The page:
An experimental COVID-19 vaccine being trialled in the US has worked to boost patients’ immune systems and proved safe in a group of 45 volunteers, researchers have said.
Volunteers given two doses of the vaccine – developed by biotech company Moderna – had more protective antibodies than the average coronavirus survivor, the team reported in the New England Journal of Medicine.
The trial, which is being supported by the US government with nearly half a billion dollars, is one of more than 100 vaccines being developed around the world in the race to beat COVID-19.
Dr Anthony Fauci, the US government’s top infectious diseases expert, has said: “No matter how you slice this, this is good news.”
The latest results from Moderna are from a phase one trial, after an initial trial of eight people showed the vaccine was safe and produced antibodies in volunteers.
Moderna began its phase two trial in May, which will involve a larger group, and an even bigger phase three trial of 30,000 volunteers is expected to get under way later this month.
A phase one study uses a small number of volunteers and focuses on whether the vaccine is safe and produces an immune response, while a phase two study is expanded to people whose characteristics make them likely to be most in need of the vaccine – such as their age and physical health.
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In a phase three study, the vaccine is given to thousands of people and can identify rare side effects.
None of the 45 volunteers involved in the phase one trial suffered serious side effects, although more than half reported mild or moderate reactions including fatigue, headache, chills, muscle aches or pain at the injection site.
Race for the vaccine
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The volunteers, who were aged between 18 and 55, were given three doses of the vaccine.
Researchers tested doses of 25, 100 or 250 micrograms – with those who were given the highest doses being more likely to experience side effects.
Seven of the 13 volunteers who got the second 25 microgram dose experienced side effects, while all 15 who received the 100 microgram dose and all 14 who got the 250 microgram dose also noticed side effects.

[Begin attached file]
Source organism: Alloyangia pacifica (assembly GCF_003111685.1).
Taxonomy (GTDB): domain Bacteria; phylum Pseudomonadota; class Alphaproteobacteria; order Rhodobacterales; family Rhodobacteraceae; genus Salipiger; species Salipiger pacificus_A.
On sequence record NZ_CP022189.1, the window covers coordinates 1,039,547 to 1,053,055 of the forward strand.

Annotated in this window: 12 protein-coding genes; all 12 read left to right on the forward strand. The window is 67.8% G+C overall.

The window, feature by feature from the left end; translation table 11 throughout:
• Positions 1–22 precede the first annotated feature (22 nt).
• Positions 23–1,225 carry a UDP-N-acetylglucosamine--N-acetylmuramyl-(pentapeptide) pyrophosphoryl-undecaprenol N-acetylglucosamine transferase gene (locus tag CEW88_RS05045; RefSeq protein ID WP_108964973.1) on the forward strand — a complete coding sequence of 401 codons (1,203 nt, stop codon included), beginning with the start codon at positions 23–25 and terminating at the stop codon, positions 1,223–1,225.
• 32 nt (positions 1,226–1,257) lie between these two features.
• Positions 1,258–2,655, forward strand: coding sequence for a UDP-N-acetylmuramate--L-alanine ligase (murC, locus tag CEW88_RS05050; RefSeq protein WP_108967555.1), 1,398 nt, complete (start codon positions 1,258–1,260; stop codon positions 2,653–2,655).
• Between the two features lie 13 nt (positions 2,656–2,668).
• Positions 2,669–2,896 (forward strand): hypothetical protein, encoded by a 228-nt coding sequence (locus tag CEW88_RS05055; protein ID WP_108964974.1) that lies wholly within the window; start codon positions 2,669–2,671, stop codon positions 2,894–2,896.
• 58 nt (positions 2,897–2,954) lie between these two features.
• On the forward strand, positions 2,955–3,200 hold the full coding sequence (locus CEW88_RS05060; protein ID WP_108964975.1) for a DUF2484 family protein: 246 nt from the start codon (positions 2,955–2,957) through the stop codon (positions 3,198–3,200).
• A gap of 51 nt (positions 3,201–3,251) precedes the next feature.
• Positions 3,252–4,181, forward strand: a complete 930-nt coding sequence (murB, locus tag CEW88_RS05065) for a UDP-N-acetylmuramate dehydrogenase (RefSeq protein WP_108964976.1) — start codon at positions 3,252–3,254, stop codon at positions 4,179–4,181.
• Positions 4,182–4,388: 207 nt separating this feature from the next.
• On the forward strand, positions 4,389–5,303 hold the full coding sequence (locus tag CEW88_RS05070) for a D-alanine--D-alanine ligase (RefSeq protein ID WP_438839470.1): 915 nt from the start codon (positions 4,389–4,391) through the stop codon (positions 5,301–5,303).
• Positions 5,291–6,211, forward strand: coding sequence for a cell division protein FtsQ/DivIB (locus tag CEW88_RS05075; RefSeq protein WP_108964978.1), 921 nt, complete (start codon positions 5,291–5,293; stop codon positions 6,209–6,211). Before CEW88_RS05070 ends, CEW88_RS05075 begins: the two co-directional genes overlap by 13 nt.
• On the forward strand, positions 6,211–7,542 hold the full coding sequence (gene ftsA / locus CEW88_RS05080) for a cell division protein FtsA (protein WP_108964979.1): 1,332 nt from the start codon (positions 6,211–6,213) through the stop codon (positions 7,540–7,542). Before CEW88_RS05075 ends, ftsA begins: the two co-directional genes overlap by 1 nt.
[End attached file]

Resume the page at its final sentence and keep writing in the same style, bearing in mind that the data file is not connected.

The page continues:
Three participants were not given a second dose, as two were forced to self-isolate with coronavirus symptoms and another had hives believed to be related to the first dose of the vaccine.
The two participants with coronavirus symptoms later tested negative for the virus.
Dr Lisa Jackson, lead author of the study from the Kaiser Permanente Washington Health Research Institute, said researchers “didn’t see any events that are characterised as serious adverse events” – such as reactions requiring hospital visits or deaths.
Dr William Schaffner, a vaccine expert at Vanderbilt University Medical Center who was not involved in the study, said the results were a “good first step”.
“There’s nothing here that would inhibit one from going ahead to the phase two/phase three trials,” he added.
Scientists are also optimistic about UK vaccine trials, including those conducted by the University of Oxford and Imperial College London.
Professor Robin Shattock, who heads the team developing the Imperial College effort, told Sky News that a COVID-19 vaccine could be rolled out across the country in the first half of next year if trials are successful.
Speaking to Sophy Ridge on Sunday, he added: “We anticipate if everything goes really well, that we’ll get an answer as to whether it works by early next year.”
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